There are severall people that were able to successfully unlock the shaders on the 1Gb boards. Just look at the techpowerup forums.
  • 0 Hide
    pwnorbpwnd , November 9, 2011 12:23 PM
    I'll keep my 6850 by my side, maybe get another in CF and sell them both for a 7000 series when they are out. :) 
  • 2 Hide
    fomoz , November 9, 2011 12:49 PM
    Since you're including them in the choices, it would be cool if you included Crossfire and SLI options in the hierarchy. For example, GTX 590 ~ 2x GTX 570.
  • 3 Hide
    Rogue77777 , November 9, 2011 2:04 PM
    I'm always looking at the Hierarchy chart, so I can compare the performance of the upper tier card, but they never go pass the HD4800 series in CF. I'm using 2 HD5870's and would like to know where they stand performance wise when compared to the GTX 580 & HD 6970 series cards.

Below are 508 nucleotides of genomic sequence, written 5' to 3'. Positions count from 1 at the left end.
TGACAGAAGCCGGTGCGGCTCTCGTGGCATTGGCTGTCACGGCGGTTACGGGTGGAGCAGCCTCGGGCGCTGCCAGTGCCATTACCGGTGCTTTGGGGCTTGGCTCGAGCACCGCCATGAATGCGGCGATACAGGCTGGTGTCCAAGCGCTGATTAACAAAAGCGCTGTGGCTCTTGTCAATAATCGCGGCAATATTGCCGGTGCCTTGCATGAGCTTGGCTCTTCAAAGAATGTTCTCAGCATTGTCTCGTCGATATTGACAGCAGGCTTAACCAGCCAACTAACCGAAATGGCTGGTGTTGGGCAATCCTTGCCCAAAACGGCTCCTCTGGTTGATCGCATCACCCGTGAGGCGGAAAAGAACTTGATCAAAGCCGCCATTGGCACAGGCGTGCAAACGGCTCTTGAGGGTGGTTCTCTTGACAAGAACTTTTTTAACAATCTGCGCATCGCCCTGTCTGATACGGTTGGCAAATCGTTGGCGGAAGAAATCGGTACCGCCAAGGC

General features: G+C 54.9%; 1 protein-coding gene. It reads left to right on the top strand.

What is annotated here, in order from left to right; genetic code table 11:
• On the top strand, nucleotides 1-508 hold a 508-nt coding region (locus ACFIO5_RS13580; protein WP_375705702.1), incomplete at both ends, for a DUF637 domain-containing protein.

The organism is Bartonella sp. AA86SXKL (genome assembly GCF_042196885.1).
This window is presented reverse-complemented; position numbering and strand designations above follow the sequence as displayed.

So can you please start adding the upper tier SLI & CF cards in your performance chart?
  • 4 Hide
    Anonymous , November 9, 2011 4:55 PM
    I want to see xcrossfire 3-ways added to list.
  • 2 Hide
    Teslarifle , November 9, 2011 5:11 PM
    For some reason I can't find a single 6950 comes with a decent blower/vapor chamber style cooler that pushes the air out the back. How hard would it be for XFX to take the cooler they use on the 6970 and throw it on the 6950? Instead we get these fans that blow hot air off the heatsink right back into your case. Until the 6950's start coming with better coolers I'm going to hold off buying two.
  • 0 Hide
    Teslarifle , November 9, 2011 5:13 PM
    By the way PNY has the GTX 580 on sale for $450
  • 0 Hide
    mikeangs2004 , November 9, 2011 5:58 PM
    Quote:
    By the way PNY has the GTX 580 on sale for $450

    By the way the HD 5970 was on sale for $350. I can also get a used one for less than that price.
  • 2 Hide
    Teslarifle , November 9, 2011 6:12 PM
    mikeangs2004By the way the HD 5970 was on sale for $350. I can also get a used one for less than that price.


    That's like saying you can buy a used car for less than the price of the same one new. Kinda stating the obvious.